“To me, vulnerability is about owning a less-than-perfect part of your identity or life experience, and sharing the relevant lesson to get your audience to relate to you as a human as well as a professional.”

I think this goes back to the idea of authenticity in your writing or other professional interactions. Never forget that you are your own brand. If you share your story with the goal of trying to “hack” human emotions, it’s going to show. 

How do I put myself out there?

Why feeling uncomfortable can make you a better writer

Sometimes, you might find the right moment appears. But you shouldn’t rely on that. In the meantime, the best ways to get out there are:

Create your own platform

Creating your own personal blog is ant effective way to become a better writer and make a name for yourself. Take my colleague, Daphne Binioris, for example. In her post about going freelance to pursue your creative aspirations, she talks about the doors that were opened to her because she started the popular lifestyle blog Naked Madrid.

Attend networking events

As writers, we can get used to life behind a screen, tucked away in our home office or familiar co-working space. But being a freelance copywriter is about being part of a community of professionals. Attending networking events is a huge part of getting established in this business. And it can really pay off—just look at the world of good it did for freelance writer slash surfer girl, Melissa Haun.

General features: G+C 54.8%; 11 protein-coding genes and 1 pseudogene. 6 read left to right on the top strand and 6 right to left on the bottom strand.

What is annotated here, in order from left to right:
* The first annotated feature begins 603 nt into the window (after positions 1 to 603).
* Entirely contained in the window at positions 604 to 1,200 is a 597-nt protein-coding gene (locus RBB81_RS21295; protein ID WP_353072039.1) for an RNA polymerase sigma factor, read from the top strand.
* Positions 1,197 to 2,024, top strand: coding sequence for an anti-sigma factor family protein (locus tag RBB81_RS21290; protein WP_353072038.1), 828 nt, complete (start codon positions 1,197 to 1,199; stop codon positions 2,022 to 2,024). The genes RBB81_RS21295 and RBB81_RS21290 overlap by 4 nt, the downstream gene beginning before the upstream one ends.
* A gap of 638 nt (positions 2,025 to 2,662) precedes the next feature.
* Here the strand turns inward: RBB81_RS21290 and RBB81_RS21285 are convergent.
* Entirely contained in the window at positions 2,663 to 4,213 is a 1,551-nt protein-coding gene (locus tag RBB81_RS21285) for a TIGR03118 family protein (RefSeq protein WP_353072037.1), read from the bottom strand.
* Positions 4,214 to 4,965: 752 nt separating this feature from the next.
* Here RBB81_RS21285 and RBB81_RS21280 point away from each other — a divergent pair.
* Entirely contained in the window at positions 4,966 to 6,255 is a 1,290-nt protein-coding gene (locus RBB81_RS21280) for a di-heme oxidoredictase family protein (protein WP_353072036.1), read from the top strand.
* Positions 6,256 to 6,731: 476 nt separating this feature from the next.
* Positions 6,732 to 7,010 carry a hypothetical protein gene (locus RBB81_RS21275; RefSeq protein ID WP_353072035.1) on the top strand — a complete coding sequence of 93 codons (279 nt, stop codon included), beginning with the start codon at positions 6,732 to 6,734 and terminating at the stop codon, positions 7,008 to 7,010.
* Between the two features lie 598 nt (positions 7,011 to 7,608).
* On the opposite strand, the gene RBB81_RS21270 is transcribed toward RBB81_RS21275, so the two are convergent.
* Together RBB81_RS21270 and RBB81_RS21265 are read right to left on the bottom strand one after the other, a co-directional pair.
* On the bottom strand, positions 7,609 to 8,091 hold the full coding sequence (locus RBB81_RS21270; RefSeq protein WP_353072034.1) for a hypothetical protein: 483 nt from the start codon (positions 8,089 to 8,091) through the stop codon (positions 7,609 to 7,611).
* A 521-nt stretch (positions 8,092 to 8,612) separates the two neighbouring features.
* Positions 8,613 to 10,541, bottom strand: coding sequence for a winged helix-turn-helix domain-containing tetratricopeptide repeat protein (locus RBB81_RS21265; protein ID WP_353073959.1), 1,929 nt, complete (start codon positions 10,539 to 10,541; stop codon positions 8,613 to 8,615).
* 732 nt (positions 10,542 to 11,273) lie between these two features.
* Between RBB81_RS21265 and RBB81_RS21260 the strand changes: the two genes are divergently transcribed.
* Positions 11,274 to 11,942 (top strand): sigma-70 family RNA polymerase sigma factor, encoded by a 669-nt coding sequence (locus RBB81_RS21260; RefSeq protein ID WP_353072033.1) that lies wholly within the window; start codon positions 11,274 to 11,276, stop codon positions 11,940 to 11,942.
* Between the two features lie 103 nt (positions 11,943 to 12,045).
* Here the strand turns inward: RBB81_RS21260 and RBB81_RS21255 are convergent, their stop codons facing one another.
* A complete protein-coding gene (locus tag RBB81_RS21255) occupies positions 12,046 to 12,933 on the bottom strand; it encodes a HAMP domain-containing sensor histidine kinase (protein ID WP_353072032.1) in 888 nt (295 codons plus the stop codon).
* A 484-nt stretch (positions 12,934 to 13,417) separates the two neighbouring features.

The reward of personal writing

Going back to my article in the Irish Times; Shaheen didn’t contact me just because she’d read it. I’d touched upon a topic that is ever-present within the TEFL-teaching world. While teaching is an inherently vocational profession, many people get into teaching English as a way to travel. This creates an ever-simmering rift between those who are passionate about their work and those who aren’t.

In my experience, this is openly discussed among teachers when socializing, quickly followed by an irritated request by someone to talk about something else besides work. The difference was the first-person perspective of the article. I wasn’t as polite or reserved in my criticism of the industry as I would normally be in person—I was overtly honest.

The effect was two-fold. The readers who felt as I did were able to identify, and were quite sympathetic as a result. However, I also touched a nerve with others who thought (with good reason) that I was being too pessimistic. This minor polemic is what caught Shaheen’s eye, and not long after I got a LinkedIn message saying: “If you’re looking to get into writing as a profession, we should chat!”

A good practice

While this is my own personal story, Kay agrees that authenticity is key to making it as a writer. She says:

“If you’re in the business of writing, you are selling yourself as a person and as a professional to your colleagues and clients. Sharing openly is relevant in the communications world. 

“When I’ve shared openly about my stances on mental health for creatives and the importance of stories for representation, I’m able to have deeper conversations and connections with the person who’s in front of me while maintaining my credibility as a professional. And they’re more likely to work with me or support me in my work in the long run.”

I really like what Kay said here. Whenever you are your brand, the temptation is to try to appear like an all-knowing, infallibile professional. But as writers we are in the business of connection, and true connection is tied to authenticity. 

It may feel uncomfortable, but putting yourself into your work can have a lasting positive effect, making you a better writer and singling you out in a competitive industry.